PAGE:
Shanghai Saturday Review: Dare I say it was…exciting?
After the misery of Friday, Saturday brought the sun to the Shanghai International Circuit, and with it, a plethora of on-track action.
Unless you want to count the farce that was yesterday’s sessions, FP3 was the first chance the teams got to put their cars through their paces, and dare I say it was… exciting?
That’s not usually a world you use to describe practice, but the combination of long runs and qualy simulations against a short clock made it a frantic 60 minutes. Especially after the discussion over shaking up the weekend format yesterday, it only boosted the case for such a move.
And while it hasn’t been unheard-of for Ferrari to “win” the final practice session, it was clear their 1-2 here – with a three-tenths lead to Mercedes – paved the way for one hell of a fight. It’s readily apparent this is as close as Mercedes have been run at any point in the V6 era, and even though Lewis Hamilton still ended up on pole, this was a definite “win” for the Scuderia.
Anyway, onto qualifying. HAM-VET-BOT-RAI. No, it’s not quite BUT-GRO-PER, but it’s looking like it’ll be a familiar sight on Saturdays this year, and with it, expect plenty of arguments about “car v driver” to flare up too. Has Ferrari caught up (and Hamilton’s just that good)? Or does Mercedes still have the edge (and Vettel’s just that good)?
When the margins are as fine as they’ve been for the first two races it’s really impossible to tell – not that it’ll matter much tomorrow, considering the impending rain and all.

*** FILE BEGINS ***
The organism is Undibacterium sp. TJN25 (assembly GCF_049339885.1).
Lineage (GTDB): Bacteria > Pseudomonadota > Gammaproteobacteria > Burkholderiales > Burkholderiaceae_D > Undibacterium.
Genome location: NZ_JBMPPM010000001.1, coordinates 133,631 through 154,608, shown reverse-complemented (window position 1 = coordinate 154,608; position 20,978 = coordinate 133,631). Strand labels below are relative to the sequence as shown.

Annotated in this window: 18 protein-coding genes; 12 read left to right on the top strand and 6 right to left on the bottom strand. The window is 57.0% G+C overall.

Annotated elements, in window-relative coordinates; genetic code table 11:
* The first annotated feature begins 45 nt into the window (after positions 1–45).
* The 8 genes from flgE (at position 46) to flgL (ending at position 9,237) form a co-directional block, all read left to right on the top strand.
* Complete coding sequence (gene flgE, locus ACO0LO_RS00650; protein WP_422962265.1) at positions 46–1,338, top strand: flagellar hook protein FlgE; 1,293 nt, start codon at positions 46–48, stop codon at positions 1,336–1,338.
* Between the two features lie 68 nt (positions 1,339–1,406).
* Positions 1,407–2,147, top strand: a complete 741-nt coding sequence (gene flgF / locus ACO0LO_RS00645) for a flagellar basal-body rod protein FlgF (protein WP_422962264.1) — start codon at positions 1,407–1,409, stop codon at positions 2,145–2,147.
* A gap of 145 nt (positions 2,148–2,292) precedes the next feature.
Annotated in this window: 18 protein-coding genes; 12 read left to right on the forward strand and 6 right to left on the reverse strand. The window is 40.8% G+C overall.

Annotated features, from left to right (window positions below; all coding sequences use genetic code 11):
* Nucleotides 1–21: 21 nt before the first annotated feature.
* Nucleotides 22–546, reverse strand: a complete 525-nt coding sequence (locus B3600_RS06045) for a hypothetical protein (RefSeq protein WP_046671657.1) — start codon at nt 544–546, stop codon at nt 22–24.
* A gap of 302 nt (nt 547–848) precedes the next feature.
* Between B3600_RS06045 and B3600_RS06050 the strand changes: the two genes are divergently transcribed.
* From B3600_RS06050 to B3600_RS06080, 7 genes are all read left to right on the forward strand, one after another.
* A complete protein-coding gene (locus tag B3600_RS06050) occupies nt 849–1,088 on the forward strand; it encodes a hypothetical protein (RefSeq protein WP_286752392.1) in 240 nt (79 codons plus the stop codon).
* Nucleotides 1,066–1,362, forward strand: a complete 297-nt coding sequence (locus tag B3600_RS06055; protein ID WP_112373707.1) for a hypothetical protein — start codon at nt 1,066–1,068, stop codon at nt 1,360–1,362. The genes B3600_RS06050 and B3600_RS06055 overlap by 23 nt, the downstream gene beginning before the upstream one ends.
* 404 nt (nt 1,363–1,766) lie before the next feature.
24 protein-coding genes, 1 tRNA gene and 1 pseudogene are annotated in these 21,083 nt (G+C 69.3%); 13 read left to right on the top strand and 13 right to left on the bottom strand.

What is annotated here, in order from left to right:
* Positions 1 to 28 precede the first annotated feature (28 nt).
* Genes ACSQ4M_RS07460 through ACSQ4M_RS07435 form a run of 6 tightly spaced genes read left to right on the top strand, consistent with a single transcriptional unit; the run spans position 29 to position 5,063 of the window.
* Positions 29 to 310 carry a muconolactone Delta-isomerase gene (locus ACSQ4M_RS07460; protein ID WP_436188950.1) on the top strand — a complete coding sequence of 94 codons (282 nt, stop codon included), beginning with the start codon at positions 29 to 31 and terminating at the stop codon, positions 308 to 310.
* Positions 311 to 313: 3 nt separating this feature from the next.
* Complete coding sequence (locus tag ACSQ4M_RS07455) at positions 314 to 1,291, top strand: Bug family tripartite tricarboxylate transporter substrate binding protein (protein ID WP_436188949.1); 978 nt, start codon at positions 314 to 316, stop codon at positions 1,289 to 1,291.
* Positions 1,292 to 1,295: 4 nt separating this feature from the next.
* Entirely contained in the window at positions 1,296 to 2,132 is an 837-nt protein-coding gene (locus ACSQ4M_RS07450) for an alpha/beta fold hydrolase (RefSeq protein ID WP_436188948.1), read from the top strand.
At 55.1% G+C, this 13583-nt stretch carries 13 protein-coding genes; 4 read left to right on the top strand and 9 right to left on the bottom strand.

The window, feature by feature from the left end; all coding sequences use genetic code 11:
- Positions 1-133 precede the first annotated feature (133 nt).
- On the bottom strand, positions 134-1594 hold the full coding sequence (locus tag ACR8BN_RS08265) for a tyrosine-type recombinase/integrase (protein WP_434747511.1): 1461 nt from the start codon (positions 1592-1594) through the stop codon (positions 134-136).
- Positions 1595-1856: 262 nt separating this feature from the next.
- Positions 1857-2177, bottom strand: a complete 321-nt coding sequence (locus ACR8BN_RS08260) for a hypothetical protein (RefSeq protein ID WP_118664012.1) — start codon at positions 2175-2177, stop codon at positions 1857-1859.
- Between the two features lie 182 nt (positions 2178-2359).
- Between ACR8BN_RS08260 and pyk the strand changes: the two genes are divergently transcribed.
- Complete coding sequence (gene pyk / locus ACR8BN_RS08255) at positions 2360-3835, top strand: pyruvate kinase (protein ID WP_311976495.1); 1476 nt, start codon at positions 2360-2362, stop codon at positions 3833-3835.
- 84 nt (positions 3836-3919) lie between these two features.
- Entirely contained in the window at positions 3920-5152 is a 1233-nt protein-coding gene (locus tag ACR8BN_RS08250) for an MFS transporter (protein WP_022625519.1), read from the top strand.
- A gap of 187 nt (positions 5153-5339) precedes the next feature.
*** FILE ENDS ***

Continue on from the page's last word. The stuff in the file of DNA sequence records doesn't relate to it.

Of course it wasn’t just Ferrari and Mercedes on-track (although they might as well have been), with plenty to talk about elsewhere too.
After pissing off all of Australia with Daniel Ricciardo’s engine failure, this time it was Max Verstappen’s turn to cark it, two of his V6’s cylinders deciding to knock-off early. If this keeps up, expect the same Renault-Red Bull tiff from 2015 to surface once again.
It was a shame to see Antonio Giovinazzi crash at the end of Q1 – but it did get me thinking about the underrated value of a tough final corner. If you’re going to crash, at least the crowd get their money’s worth.
Lance Stroll managed to keep his car on track and make it through to Q3 for the first time in his career. That’s progress. Next step – actually get close to your teammate. He was 0.713s off teammate Felipe Massa.
Two birthdays were celebrated in the paddock on Saturday, with Williams’ Paddy Lowe and Haas’ Guenther Steiner officially completing another trip ‘round the sun.
Both were presented with presents: Steiner a walking cane, Lowe a DVD compilation of every Rosberg-Hamilton spat he adjudicated from the last three years. I’ll let you decided which one of those is fake.
Shanghai Saturday Review by Ben Stevens